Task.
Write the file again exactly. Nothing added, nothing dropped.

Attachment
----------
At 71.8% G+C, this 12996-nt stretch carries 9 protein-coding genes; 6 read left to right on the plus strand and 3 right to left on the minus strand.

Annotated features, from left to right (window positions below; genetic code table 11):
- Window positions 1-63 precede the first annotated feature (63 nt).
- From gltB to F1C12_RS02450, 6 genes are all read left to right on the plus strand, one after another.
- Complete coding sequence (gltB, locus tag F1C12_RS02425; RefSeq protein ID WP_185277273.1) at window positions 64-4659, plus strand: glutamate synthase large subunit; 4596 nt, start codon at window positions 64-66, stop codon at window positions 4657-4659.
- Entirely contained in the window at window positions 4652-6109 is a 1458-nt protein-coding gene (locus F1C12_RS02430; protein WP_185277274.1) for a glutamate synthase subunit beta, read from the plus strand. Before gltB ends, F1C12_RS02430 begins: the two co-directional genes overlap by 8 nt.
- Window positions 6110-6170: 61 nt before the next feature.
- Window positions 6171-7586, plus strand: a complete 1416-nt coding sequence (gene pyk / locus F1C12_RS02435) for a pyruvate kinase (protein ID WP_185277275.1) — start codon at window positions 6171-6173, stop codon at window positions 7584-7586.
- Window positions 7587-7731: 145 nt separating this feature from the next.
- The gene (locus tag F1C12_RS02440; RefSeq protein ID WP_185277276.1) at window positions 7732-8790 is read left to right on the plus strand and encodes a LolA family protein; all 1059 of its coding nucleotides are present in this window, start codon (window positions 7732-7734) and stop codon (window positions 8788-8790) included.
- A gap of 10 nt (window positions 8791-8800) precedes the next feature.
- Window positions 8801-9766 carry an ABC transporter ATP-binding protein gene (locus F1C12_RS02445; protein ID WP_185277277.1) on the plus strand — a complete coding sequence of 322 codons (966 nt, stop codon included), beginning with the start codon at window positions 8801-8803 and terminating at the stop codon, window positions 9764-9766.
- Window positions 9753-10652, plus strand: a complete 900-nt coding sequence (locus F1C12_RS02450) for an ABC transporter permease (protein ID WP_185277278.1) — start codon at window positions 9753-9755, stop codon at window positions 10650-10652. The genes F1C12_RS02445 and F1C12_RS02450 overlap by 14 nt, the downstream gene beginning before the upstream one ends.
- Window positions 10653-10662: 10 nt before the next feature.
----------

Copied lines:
At 71.8% G+C, this 12996-nt stretch carries 9 protein-coding genes; 6 read left to right on the plus strand and 3 right to left on the minus strand.

Annotated features, from left to right (window positions below; genetic code table 11):
- Window positions 1-63 precede the first annotated feature (63 nt).
- From gltB to F1C12_RS02450, 6 genes are all read left to right on the plus strand, one after another.
- Complete coding sequence (gltB, locus tag F1C12_RS02425; RefSeq protein ID WP_185277273.1) at window positions 64-4659, plus strand: glutamate synthase large subunit; 4596 nt, start codon at window positions 64-66, stop codon at window positions 4657-4659.
- Entirely contained in the window at window positions 4652-6109 is a 1458-nt protein-coding gene (locus F1C12_RS02430; protein WP_185277274.1) for a glutamate synthase subunit beta, read from the plus strand. Before gltB ends, F1C12_RS02430 begins: the two co-directional genes overlap by 8 nt.
- Window positions 6110-6170: 61 nt before the next feature.
- Window positions 6171-7586, plus strand: a complete 1416-nt coding sequence (gene pyk / locus F1C12_RS02435) for a pyruvate kinase (protein ID WP_185277275.1) — start codon at window positions 6171-6173, stop codon at window positions 7584-7586.
- Window positions 7587-7731: 145 nt separating this feature from the next.
- The gene (locus tag F1C12_RS02440; RefSeq protein ID WP_185277276.1) at window positions 7732-8790 is read left to right on the plus strand and encodes a LolA family protein; all 1059 of its coding nucleotides are present in this window, start codon (window positions 7732-7734) and stop codon (window positions 8788-8790) included.
- A gap of 10 nt (window positions 8791-8800) precedes the next feature.
- Window positions 8801-9766 carry an ABC transporter ATP-binding protein gene (locus F1C12_RS02445; protein ID WP_185277277.1) on the plus strand — a complete coding sequence of 322 codons (966 nt, stop codon included), beginning with the start codon at window positions 8801-8803 and terminating at the stop codon, window positions 9764-9766.
- Window positions 9753-10652, plus strand: a complete 900-nt coding sequence (locus F1C12_RS02450) for an ABC transporter permease (protein ID WP_185277278.1) — start codon at window positions 9753-9755, stop codon at window positions 10650-10652. The genes F1C12_RS02445 and F1C12_RS02450 overlap by 14 nt, the downstream gene beginning before the upstream one ends.
- Window positions 10653-10662: 10 nt before the next feature.